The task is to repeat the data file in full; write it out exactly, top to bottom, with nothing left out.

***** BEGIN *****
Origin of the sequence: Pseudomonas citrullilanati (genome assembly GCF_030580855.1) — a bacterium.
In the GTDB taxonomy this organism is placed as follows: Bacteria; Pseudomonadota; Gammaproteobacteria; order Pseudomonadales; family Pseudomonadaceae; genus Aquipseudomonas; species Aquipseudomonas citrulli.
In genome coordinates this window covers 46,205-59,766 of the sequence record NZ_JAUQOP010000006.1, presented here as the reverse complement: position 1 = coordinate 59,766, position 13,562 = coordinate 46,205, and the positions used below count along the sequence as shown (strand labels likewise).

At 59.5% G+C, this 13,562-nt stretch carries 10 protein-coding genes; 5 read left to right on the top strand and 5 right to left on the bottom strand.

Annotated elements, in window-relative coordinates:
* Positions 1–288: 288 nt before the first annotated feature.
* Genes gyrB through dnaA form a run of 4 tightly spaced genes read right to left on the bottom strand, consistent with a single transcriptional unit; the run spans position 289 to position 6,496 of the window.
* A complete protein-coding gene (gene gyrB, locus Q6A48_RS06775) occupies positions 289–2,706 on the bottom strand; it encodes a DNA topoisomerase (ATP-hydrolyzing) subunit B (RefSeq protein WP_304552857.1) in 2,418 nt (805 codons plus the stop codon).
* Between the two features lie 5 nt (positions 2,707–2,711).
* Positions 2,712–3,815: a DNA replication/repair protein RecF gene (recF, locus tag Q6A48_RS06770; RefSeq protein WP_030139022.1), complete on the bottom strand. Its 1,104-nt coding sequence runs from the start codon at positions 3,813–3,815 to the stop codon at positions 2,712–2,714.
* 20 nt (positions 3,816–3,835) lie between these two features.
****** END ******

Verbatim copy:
Origin of the sequence: Pseudomonas citrullilanati (genome assembly GCF_030580855.1) — a bacterium.
In the GTDB taxonomy this organism is placed as follows: Bacteria; Pseudomonadota; Gammaproteobacteria; order Pseudomonadales; family Pseudomonadaceae; genus Aquipseudomonas; species Aquipseudomonas citrulli.
In genome coordinates this window covers 46,205-59,766 of the sequence record NZ_JAUQOP010000006.1, presented here as the reverse complement: position 1 = coordinate 59,766, position 13,562 = coordinate 46,205, and the positions used below count along the sequence as shown (strand labels likewise).

At 59.5% G+C, this 13,562-nt stretch carries 10 protein-coding genes; 5 read left to right on the top strand and 5 right to left on the bottom strand.

Annotated elements, in window-relative coordinates:
* Positions 1–288: 288 nt before the first annotated feature.
* Genes gyrB through dnaA form a run of 4 tightly spaced genes read right to left on the bottom strand, consistent with a single transcriptional unit; the run spans position 289 to position 6,496 of the window.
* A complete protein-coding gene (gene gyrB, locus Q6A48_RS06775) occupies positions 289–2,706 on the bottom strand; it encodes a DNA topoisomerase (ATP-hydrolyzing) subunit B (RefSeq protein WP_304552857.1) in 2,418 nt (805 codons plus the stop codon).
* Between the two features lie 5 nt (positions 2,707–2,711).
* Positions 2,712–3,815: a DNA replication/repair protein RecF gene (recF, locus tag Q6A48_RS06770; RefSeq protein WP_030139022.1), complete on the bottom strand. Its 1,104-nt coding sequence runs from the start codon at positions 3,813–3,815 to the stop codon at positions 2,712–2,714.
* 20 nt (positions 3,816–3,835) lie between these two features.